Wednesday, October 2, 2013

UNSEALED How The Lavabit Email Service "Complied" With a Warrant

The U.S. government in July obtained a search warrant demanding that Edward Snowden’s e-mail provider, Lavabit, turn over the private SSL keys that protected all web traffic to the site, according to to newly unsealed documents.

The eventual manner in which Lavabit complied was this way:
In an interesting work-around, Levison complied the next day by turning over the private SSL keys as an 11 page printout in 4-point type. The government, not unreasonably, called the printout “illegible.”
“To make use of these keys, the FBI would have to manually input all 2,560 characters, and one incorrect keystroke in this laborious process would render the FBI collection system incapable of collecting decrypted data,” prosecutors wrote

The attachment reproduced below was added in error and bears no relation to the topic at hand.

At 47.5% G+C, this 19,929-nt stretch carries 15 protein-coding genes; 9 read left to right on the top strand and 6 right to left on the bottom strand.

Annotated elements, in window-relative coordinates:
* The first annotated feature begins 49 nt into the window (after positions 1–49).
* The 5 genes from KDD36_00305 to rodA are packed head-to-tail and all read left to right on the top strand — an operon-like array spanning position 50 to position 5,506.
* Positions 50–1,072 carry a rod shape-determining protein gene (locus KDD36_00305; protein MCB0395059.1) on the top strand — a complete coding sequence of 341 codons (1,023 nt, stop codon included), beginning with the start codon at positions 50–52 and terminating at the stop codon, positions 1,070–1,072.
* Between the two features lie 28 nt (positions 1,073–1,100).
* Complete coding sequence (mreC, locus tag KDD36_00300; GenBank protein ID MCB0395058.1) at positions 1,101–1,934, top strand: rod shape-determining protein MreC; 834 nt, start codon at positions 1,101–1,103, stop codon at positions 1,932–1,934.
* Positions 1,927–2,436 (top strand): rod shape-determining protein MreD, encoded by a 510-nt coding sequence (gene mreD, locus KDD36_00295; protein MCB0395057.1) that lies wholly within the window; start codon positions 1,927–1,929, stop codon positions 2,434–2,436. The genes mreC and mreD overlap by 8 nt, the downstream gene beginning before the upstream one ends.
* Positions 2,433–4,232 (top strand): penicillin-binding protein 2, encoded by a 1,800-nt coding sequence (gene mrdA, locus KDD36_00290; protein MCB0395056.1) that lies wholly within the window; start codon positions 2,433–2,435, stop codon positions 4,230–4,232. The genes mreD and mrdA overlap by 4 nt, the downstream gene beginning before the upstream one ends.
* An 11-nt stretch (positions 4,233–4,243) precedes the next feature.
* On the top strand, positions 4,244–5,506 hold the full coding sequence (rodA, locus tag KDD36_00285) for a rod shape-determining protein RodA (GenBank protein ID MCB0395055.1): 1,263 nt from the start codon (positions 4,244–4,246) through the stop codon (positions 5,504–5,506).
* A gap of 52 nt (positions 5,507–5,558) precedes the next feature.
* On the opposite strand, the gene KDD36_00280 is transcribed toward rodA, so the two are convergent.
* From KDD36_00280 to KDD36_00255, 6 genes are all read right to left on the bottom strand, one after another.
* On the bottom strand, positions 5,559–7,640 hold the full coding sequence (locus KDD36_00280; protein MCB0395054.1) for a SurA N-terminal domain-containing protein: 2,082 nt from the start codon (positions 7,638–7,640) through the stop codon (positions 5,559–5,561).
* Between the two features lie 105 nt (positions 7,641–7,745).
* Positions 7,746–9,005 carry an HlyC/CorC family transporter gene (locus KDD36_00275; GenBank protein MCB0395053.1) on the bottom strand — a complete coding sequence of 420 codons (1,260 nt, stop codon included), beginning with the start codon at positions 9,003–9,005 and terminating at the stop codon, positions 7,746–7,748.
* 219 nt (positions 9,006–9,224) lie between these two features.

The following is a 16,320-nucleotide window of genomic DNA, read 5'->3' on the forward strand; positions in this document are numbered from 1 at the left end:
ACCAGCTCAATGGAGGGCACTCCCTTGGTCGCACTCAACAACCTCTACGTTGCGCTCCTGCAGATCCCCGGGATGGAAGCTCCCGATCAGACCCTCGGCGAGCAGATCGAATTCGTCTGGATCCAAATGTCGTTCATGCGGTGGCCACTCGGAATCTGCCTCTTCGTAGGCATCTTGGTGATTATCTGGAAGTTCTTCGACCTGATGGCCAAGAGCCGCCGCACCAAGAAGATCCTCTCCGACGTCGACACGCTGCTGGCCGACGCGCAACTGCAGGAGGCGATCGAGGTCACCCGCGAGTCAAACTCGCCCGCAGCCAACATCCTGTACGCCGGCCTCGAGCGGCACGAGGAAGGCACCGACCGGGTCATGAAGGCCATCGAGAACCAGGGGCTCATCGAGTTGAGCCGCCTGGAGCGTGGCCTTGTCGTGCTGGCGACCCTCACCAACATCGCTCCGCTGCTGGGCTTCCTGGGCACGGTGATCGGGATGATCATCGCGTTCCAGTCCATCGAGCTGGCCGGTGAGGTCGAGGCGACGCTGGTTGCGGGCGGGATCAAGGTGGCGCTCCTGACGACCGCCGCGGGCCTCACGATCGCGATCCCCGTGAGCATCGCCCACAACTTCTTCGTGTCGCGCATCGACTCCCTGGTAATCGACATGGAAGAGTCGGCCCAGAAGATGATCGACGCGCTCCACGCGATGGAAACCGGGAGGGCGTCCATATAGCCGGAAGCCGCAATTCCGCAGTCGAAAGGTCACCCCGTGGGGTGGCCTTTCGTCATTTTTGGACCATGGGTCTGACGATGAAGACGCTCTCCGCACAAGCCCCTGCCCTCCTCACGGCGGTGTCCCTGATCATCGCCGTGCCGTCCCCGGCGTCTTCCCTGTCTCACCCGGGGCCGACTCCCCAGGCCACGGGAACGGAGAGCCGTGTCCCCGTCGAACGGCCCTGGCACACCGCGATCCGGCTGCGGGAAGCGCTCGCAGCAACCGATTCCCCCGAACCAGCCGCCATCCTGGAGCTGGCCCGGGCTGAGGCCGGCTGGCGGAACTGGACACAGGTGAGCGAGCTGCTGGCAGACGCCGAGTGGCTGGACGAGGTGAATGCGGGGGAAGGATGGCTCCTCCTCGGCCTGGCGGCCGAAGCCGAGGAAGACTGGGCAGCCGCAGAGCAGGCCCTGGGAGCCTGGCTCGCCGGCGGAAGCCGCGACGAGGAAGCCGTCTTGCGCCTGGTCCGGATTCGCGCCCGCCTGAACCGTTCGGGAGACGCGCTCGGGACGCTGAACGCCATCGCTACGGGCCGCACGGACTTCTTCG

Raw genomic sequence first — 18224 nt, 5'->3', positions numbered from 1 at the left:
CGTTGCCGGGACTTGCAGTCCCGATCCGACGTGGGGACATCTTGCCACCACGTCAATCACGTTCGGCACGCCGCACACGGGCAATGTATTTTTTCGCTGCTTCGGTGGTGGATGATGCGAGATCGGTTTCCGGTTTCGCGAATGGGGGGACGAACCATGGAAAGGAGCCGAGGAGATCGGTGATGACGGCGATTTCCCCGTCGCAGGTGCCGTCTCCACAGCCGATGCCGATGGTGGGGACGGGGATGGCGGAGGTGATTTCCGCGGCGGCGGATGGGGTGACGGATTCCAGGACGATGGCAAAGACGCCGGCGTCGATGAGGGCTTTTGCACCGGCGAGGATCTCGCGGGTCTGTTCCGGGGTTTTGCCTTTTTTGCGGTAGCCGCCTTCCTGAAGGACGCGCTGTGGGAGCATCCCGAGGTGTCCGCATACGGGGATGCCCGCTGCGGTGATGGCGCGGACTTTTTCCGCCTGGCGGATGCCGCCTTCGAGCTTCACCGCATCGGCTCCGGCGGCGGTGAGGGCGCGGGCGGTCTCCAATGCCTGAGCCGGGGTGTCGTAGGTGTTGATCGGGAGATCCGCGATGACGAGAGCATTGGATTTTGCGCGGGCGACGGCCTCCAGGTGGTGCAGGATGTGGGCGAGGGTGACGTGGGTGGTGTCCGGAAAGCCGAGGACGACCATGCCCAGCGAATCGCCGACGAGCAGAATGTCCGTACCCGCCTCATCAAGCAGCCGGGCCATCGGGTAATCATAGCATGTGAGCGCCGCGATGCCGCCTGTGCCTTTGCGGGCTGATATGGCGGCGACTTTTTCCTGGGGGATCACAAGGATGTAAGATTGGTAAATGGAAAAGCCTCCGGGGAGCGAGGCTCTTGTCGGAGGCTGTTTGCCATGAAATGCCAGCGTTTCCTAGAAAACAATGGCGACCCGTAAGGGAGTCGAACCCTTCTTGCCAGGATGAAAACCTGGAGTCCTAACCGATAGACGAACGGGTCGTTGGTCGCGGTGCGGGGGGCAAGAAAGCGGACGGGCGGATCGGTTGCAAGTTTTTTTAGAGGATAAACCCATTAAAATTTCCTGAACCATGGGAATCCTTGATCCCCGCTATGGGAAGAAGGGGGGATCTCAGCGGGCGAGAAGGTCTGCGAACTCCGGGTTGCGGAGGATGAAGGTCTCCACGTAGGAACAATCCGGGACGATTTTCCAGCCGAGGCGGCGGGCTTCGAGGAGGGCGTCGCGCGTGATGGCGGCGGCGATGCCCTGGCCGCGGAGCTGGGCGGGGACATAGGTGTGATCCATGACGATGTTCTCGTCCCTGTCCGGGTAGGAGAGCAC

The full story of Lavabit's shutdown rather than give access to the government is here.


  1. Or they could, you know, scan them at 600dpi use $200 optical character recognition software to convert them to text.

    But yeah, this is the FBI, so maybe not.

  2. This is how teensy mammals usurped the dinosaurs.

  3. While this snippet of the article is awesome, and hilarious, it's not the highlight of the Lavabit story.

    After the govt complained about the printouts, he was told he'd be fined $5000 per day until he gave them what he wanted. And this is why Lavabit shut down, 2 days later.

    An amazing story of someone with a lot to lose who stood up for everyone else.

    It doesn't say more, but I'm sure they could find some other way of prosecuting him over shutting down (it is the govt after all). To him it was more important to not allow them access to the email, and the only solid way of that was to not have any email for them to gather.

  4. And there was much rejoicing!